France Is Majorly Trolling Trump With This Climate Science Funding Announcement

by Virginia Chamlee
Thierry Chesnot/Getty Images News/Getty Images

French President Emmanuel Macron has been pretty vocal about his opposition to many of President Donald Trump's policies, specifically Trump's decision to withdraw the United States from the landmark Paris climate accord. After Trump announced the decision in June, Macron said that France would replace every dollar that the United States withdrew for climate change research. Now, Macron appears to be trolling Trump with France's "Make Our Planet Great Again” grant announcements.

Trump's announcement of a withdrawal from the Paris climate accord — a 2015 agreement aimed at combatting global warming — put American climate scientists at a considerable disadvantage. Historically, the biggest chunk of the United Nation's climate research funding came from the United States. But in response, Macron announced that France would offer 18 grants that, for climate scientists based in the United States, would provide research funding as well as all-expense-paid relocations to France.

The grants, called "Make Our Planet Great Again," riff on Trump's now-notorious campaign slogan, "Make America Great Again." The winners of the French grants were recognized Monday, to coincide with the "One Planet Summit" co-hosted by the U.N. and the World Bank and held in France. Trump was not invited to that summit, according to ABC News. The scientists invited to France will conduct their research at French universities and funding will be used to cover a 3-5 years period.

The French grants are likely much-needed in the climate science community, which has come out hard against Trump's policies (or lack thereof) regarding climate change. According to France 24, a huge chunk (1,123) of the 1,822 applications for the grants came from the United States, along with Poland, Italy, Canada, Spain, and India.

Eighteen climate scientists, 13 of them based in the United States, were officially awarded the grants (worth between a reported €1 million and €1.5 million each) on Monday. The grants will be used to fund research regarding how climate change impacts natural disasters as well as its effect on the economy.

Macron was critical of Trump’s decision to withdraw from the Paris Agreement from the beginning. In fact, in November, he announced that France would cover the U.S. share of funding for the U.N.'s Intergovernmental Panel on Climate Change panel. Prior to Trump taking office, the United States had given the IPCC roughly 2 million euros a year.

Also in November, Syria officially joined the Paris Agreement, making the United States the only country to disavow the deal. The reaction from scientists was overwhelmingly negative, with some saying Trump's decision was "irresponsible and callous" as well as "arrogant" and "reckless." Katharine Hayhoe, the director of the Climate Science Center at Texas Tech University, told the science journal Nature that "the biggest loser from the decision could be the United States itself," as the agreement is not just a climate treaty, but "a trade agreement, an investment blueprint and a strong incentive for innovation in the energy and the economy of the future."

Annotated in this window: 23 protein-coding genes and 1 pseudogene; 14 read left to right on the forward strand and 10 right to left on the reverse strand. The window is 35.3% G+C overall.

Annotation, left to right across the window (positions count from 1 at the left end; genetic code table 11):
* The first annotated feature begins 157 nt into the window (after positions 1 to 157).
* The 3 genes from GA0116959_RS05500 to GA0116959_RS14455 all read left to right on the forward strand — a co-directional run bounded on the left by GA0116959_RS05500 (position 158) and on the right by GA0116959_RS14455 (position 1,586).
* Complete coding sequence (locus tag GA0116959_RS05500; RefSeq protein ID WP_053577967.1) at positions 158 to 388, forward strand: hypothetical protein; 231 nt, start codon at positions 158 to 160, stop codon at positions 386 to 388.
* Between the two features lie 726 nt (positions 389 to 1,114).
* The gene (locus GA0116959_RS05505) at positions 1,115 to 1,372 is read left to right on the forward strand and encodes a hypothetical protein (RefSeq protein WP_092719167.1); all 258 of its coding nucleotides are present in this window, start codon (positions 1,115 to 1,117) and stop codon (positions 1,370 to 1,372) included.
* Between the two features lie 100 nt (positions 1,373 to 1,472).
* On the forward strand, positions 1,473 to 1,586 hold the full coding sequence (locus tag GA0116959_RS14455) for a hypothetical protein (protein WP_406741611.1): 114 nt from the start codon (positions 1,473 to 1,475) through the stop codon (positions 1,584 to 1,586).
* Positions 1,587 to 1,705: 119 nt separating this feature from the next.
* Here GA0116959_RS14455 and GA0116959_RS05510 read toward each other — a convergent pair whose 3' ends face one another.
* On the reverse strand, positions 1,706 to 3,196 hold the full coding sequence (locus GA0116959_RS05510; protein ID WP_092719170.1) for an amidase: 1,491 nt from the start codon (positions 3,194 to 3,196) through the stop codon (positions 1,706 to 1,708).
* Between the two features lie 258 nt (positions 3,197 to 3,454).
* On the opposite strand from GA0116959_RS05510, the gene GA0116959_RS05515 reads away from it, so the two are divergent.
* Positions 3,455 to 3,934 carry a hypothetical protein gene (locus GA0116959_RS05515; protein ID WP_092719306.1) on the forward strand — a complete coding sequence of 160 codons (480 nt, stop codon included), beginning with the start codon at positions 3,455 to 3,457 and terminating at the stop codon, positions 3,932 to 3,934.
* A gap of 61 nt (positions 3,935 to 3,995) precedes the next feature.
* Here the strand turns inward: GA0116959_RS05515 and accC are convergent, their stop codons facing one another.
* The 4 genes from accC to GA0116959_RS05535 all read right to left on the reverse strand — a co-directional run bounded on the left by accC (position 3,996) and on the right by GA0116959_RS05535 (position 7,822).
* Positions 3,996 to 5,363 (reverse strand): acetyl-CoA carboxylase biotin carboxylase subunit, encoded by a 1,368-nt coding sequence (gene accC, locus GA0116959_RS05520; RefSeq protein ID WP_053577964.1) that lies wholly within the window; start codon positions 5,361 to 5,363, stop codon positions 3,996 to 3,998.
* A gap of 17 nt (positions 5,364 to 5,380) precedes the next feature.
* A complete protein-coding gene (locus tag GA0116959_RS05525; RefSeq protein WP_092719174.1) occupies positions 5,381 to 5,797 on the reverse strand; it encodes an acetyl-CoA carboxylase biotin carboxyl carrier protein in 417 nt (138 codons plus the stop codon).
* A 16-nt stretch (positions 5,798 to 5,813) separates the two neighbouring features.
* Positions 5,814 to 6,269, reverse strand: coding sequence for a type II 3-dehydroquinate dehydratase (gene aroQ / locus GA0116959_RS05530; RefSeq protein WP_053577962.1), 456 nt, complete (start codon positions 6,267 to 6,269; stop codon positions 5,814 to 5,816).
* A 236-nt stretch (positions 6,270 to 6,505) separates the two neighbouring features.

Trump himself has vacillated on climate change (which the scientific community agrees is very real), once tweeting that "the concept of global warming was created by and for the Chinese in order to make U.S. manufacturing non-competitive." When Trump withdrew the United States from the climate accord, the White House refused to confirm whether or not Trump still believes global warming to be a hoax.

In announcing the withdrawal, Trump said that the Paris Agreement was "very unfair, at the highest level, to the United States," adding that he "was elected to represent the citizens of Pittsburgh, not Paris." Trump also claimed that the withdrawal would ensure that "other leaders and other countries" will no longer be "laughing at us any more."

Macron, on the other hand, has been an ardent supporter of climate research. In February, he posted a video to Facebook telling U.S. researchers and engineers that they are "welcome" in France. "I do know how your new President now has decided to jeopardize your budget, your initiatives, as he is extremely skeptical about climate change," Macron said in the video. "I have no doubt about climate change and how committed we have to be regarding this issue."

He added a few subtle digs clearly directed at Trump, saying, "Please, come to France you are welcome. It's your nation. We like innovation."